The gently rolling land stretched lazily into the distance, with its back directly against undeveloped wilderness. Heaven’s Gate belonged primarily to the Holiness Cathedral Church and a handful of board members. Though little management was necessary, it wasn’t maintained to the best of standards.
Lately a few spotty patches of weeds had squatted on the front of the property giving it an unkempt appearance. Nevertheless, sunrise can make even the most cold and dreary of places seem warm and inviting. The sun’s rays began to erase the last wisps of ground fog hovering over its captive audience.
Most of the “late” members of the church and many generations of local community were permanent residents. The scattered monuments and tombstones were a mixed garden, proof that death does not discriminate against victims of past wars, diseases, and old age. The earth freely accepts all comers into its folds.
Over the entrance was an ornate arch that once displayed the expert handiwork of a master iron artisan, now embellished with dark flakes of rust.
A love vine crowded one encrusted side of the arch and gateway, entangling itself tightly in a grip of life throughout the metal façade. The other side was also on its way to summertime obscurity with the beginnings of a morning glory vine. Profuse violet blossoms were opening in expectation of the rising sun.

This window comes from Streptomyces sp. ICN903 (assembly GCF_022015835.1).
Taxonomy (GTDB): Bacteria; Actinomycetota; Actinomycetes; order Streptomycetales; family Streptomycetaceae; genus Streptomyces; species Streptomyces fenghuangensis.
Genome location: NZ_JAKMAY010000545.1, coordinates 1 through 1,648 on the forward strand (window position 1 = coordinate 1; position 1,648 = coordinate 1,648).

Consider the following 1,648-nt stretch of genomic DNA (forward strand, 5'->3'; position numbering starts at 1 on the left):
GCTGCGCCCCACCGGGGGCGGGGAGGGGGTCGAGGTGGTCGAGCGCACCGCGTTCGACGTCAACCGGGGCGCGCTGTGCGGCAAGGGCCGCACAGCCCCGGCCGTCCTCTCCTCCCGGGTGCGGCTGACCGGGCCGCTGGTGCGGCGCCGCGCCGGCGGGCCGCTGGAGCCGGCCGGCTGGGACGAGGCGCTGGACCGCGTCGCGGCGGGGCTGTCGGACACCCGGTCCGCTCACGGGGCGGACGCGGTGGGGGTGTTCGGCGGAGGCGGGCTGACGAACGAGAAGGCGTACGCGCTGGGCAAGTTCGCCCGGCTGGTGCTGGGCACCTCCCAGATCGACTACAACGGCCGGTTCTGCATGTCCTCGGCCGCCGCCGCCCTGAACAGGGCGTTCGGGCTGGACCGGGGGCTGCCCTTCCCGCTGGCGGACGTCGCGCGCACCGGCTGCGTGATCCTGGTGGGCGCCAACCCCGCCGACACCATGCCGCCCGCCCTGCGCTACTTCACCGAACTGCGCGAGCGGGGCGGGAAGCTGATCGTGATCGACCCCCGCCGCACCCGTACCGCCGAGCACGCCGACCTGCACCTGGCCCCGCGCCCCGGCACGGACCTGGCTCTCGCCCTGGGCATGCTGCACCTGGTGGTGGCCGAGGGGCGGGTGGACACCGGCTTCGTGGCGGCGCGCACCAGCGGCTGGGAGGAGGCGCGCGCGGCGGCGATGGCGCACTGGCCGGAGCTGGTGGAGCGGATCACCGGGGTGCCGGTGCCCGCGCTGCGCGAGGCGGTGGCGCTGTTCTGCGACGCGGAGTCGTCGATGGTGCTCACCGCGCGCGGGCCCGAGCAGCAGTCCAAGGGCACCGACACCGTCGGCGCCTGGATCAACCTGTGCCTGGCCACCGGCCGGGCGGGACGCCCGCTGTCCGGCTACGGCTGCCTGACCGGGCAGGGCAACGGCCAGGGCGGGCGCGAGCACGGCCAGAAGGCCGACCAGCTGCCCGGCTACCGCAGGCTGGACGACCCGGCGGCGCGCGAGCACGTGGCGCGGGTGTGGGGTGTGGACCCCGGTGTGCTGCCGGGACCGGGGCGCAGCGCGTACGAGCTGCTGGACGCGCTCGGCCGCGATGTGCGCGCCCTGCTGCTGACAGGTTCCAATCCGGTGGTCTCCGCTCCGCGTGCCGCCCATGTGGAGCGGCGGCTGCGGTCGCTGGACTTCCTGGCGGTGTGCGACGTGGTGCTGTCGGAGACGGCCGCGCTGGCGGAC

Noble aged Live Oaks and odorous moss hung thickly, blocking out all but a few rays of early sunlight from the unkempt grounds.
On the back wall of this blessed land of the dead, was a small section undermined by one of the largest Live Oaks in the cemetery. The powerful roots had lifted and ruptured the stone wall, grasping the earth with giant fingers while supporting the massive bulk of the expansive upper growth. Yellow crime scene tape haphazardly spat from tree to brush to headstone, marking the desecration of a sleeping soul.